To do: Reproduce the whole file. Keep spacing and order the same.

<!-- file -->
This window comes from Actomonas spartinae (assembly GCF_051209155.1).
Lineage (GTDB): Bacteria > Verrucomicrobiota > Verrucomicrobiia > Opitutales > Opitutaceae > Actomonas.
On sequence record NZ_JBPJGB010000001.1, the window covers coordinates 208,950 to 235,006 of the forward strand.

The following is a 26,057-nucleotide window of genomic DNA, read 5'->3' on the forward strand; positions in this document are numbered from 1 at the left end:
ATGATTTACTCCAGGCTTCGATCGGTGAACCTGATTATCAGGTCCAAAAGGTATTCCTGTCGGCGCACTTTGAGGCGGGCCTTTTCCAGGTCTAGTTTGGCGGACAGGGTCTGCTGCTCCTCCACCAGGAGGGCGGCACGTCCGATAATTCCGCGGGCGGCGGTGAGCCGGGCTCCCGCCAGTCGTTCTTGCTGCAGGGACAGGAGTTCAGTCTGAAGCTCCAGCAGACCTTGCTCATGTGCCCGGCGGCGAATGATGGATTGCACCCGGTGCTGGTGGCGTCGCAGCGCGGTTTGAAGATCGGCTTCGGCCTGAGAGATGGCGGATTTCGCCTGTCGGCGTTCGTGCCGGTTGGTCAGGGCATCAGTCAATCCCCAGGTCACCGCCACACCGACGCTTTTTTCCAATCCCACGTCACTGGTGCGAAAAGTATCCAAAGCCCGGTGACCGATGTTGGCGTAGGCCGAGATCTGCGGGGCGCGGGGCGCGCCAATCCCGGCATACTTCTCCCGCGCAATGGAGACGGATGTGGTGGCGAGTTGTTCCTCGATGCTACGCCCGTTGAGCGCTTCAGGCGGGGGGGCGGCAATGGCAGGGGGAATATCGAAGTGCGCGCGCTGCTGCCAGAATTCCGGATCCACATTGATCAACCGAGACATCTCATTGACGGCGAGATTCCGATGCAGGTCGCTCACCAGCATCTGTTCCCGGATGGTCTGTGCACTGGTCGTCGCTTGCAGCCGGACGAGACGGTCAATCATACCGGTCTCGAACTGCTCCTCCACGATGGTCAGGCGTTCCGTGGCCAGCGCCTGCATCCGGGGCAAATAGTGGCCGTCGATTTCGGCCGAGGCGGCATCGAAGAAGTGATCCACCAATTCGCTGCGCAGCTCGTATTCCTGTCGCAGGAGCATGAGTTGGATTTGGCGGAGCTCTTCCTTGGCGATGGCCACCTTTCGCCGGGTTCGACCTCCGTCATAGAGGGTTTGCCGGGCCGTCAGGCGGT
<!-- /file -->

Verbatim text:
This window comes from Actomonas spartinae (assembly GCF_051209155.1).
Lineage (GTDB): Bacteria > Verrucomicrobiota > Verrucomicrobiia > Opitutales > Opitutaceae > Actomonas.
On sequence record NZ_JBPJGB010000001.1, the window covers coordinates 208,950 to 235,006 of the forward strand.

The following is a 26,057-nucleotide window of genomic DNA, read 5'->3' on the forward strand; positions in this document are numbered from 1 at the left end:
ATGATTTACTCCAGGCTTCGATCGGTGAACCTGATTATCAGGTCCAAAAGGTATTCCTGTCGGCGCACTTTGAGGCGGGCCTTTTCCAGGTCTAGTTTGGCGGACAGGGTCTGCTGCTCCTCCACCAGGAGGGCGGCACGTCCGATAATTCCGCGGGCGGCGGTGAGCCGGGCTCCCGCCAGTCGTTCTTGCTGCAGGGACAGGAGTTCAGTCTGAAGCTCCAGCAGACCTTGCTCATGTGCCCGGCGGCGAATGATGGATTGCACCCGGTGCTGGTGGCGTCGCAGCGCGGTTTGAAGATCGGCTTCGGCCTGAGAGATGGCGGATTTCGCCTGTCGGCGTTCGTGCCGGTTGGTCAGGGCATCAGTCAATCCCCAGGTCACCGCCACACCGACGCTTTTTTCCAATCCCACGTCACTGGTGCGAAAAGTATCCAAAGCCCGGTGACCGATGTTGGCGTAGGCCGAGATCTGCGGGGCGCGGGGCGCGCCAATCCCGGCATACTTCTCCCGCGCAATGGAGACGGATGTGGTGGCGAGTTGTTCCTCGATGCTACGCCCGTTGAGCGCTTCAGGCGGGGGGGCGGCAATGGCAGGGGGAATATCGAAGTGCGCGCGCTGCTGCCAGAATTCCGGATCCACATTGATCAACCGAGACATCTCATTGACGGCGAGATTCCGATGCAGGTCGCTCACCAGCATCTGTTCCCGGATGGTCTGTGCACTGGTCGTCGCTTGCAGCCGGACGAGACGGTCAATCATACCGGTCTCGAACTGCTCCTCCACGATGGTCAGGCGTTCCGTGGCCAGCGCCTGCATCCGGGGCAAATAGTGGCCGTCGATTTCGGCCGAGGCGGCATCGAAGAAGTGATCCACCAATTCGCTGCGCAGCTCGTATTCCTGTCGCAGGAGCATGAGTTGGATTTGGCGGAGCTCTTCCTTGGCGATGGCCACCTTTCGCCGGGTTCGACCTCCGTCATAGAGGGTTTGCCGGGCCGTCAGGCGGT